Schumer was joined by Centro CEO Rick Lee, Centro Executive Director Frank Kobliski, Centro workers and Centro users.
“Centro takes pride in providing quality and affordable transportation to Central New Yorkers. But cuts to federal programs can make that job much more difficult,” said Rick Lee, CEO of Centro. “We at Centro are grateful to have a fighter in Washington like Senator Schumer to ensure this critical funding is preserved.”
In 2005, the Safe Accountable Flexible Efficient Transportation Equity Act (SAFETEA) was signed into law, which established the Growing States and High Density States Formula Program (49 U.S.C. 5340), or “5340 funding.” According to the Federal Transit Administration (FTA), it was created to apportion additional funds to the some of the most congested and transit-dependent Urbanized Areas (UZAs) in the country, including Massachusetts, Connecticut, Rhode Island, New York, New Jersey, Delaware, Maryland, as well as the District of Columbia. However, Schumer explained this funding is currently in jeopardy because the House of Representatives adopted into its six-year transportation bill – the Surface Transportation Reauthorization & Reform (STRRA) Act – an amendment that would eliminate the 5340 program and instead further increase funding for a competitive bus grant program that would be disadvantageous to New York. Schumer said that while increasing the funding for discretionary programs like the bus program is widely supported, doing so by stripping funding away from Northeast states, whose transit systems move millions of people and contribute significantly to the national economy, is the wrong approach to take.
The House bill is also funded at the existing baseline, meaning it provides only a slight increase for inflation. The Senate transportation bill, however, includes a 10 percent increase. Schumer said the House version’s tepid increase in overall appropriations, coupled with the fact that funding has been slashed from the High Density States program and diverted into a separate fund, will result in less real dollars for New York State next year should the House Bill become law. This would have a major impact on transit agencies in New York, like the Metropolitan Transit Authority (MTA) that services New York City, the Hudson Valley, and Long Island as well as smaller transit agencies throughout the entire State of New York like Centro.
This 5340 funding is critical to Transit Agencies throughout the State, many of whom rely on the funding to help balance their already tight budgets. Eliminating this direct funding to transit agencies like Centro, the NFTA, RGRTA, and others in Upstate means those agencies will have less funds available for critical maintenance, system upgrades, and to ensure reliable and important service is provide throughout the State. The loss of this funding could also have an indirect impact on other forms of transportation including highway and bridge funding. For example, Schumer said, if a smaller mass transit agency in Upstate New York runs into financial trouble because of the loss of this funding and needs to be made whole by the state, New York State might have to reduce the amount of money they spend in other transportation programs to make up for the loss.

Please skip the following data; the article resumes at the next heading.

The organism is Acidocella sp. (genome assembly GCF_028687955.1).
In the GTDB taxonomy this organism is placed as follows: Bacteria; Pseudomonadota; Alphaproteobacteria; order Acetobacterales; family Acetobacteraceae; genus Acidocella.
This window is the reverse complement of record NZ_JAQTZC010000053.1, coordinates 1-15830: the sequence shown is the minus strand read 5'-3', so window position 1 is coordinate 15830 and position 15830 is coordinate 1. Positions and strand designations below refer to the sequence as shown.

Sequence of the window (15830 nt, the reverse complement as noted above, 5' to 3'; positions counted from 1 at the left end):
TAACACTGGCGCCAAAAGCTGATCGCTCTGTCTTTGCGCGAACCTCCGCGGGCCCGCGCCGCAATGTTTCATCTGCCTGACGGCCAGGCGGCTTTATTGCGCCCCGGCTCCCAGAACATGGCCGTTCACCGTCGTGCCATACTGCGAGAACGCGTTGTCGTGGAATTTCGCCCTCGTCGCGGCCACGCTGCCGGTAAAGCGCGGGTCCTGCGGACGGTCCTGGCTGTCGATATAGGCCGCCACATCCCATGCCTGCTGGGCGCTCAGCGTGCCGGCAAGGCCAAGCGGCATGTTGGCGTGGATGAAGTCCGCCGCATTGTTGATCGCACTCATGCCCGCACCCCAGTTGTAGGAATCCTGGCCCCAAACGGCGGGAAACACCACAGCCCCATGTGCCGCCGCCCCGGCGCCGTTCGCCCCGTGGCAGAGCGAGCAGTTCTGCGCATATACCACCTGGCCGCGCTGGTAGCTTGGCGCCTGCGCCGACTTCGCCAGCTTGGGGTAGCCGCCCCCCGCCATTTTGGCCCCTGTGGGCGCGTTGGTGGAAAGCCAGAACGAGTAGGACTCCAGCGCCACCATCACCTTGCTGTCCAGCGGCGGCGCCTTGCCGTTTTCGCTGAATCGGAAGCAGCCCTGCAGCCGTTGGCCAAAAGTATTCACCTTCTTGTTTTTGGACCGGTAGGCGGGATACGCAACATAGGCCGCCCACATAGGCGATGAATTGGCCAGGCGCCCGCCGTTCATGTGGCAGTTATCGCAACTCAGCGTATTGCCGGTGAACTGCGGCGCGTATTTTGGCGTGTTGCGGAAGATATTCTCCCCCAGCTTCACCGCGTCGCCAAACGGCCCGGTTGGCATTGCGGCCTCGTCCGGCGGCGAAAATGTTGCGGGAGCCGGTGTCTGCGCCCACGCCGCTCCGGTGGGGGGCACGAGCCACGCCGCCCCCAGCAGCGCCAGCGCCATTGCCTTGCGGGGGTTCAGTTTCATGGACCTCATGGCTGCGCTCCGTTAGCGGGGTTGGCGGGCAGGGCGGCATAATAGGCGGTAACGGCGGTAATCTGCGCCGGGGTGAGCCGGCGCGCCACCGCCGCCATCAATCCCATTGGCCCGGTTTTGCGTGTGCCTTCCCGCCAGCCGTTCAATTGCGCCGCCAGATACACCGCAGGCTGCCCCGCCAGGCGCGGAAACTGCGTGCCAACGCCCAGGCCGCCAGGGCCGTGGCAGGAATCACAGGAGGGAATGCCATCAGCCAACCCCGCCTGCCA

Schumer is therefore urging the House and its conferees, who will also negotiate the final bill, to immediately restore this funding for the 5340 High Density States program. Schumer said these seven states and the District of Columbia could see funding cut by roughly $1.6 billion over the next six years if this funding is not restored in the final bill that is passed by both the House and Senate. Some transit agencies would see their overall apportionments cut by nearly one-third. Schumer explained that because this funding is calculated based on Urbanized Areas rather than states, New York and New Jersey – which are coupled together in this funding apportionment – could lose an estimated $140 million each year. After receiving this funding, the two states then issue a memorandum of understanding (MOU) stating how this funding will be split up. Specifically, New York State stands to lose the roughly $100 million of this $140 million it was set to receive in additional federal transit dollars if this program is not restored at full funding.
Schumer has long fought to keep Centro’s services affordable and a viable service for Central NY riders. In 2010, Schumer helped secure roughly $8 million in federal funding that allowed Centro to purchase 43 Compressed Natural Gas (CNG) buses. This has allowed Cento to save on fuel costs, as an equivalent gallon of natural gas costs up to 50 percent less than a gallon of diesel. Centro’s Onondaga County fleet – 102 buses in total – is the only Upstate NY transit fleet to run off of CNG. Schumer is currently pushing his colleagues to extend the alternative fuel tax credit, which saves Centro over $500,000 a year on its CNG purchases. This tax credit expired at the end of last year. Schumer supported the retroactive reinstatement and extension of this tax credit in the Senate Finance Committee markup of the Tax Increase Prevention Act. This legislation would reinstate and extend through 2016 the $0.50 per gallon alternative fuel tax credit and alternative fuel mixture credit.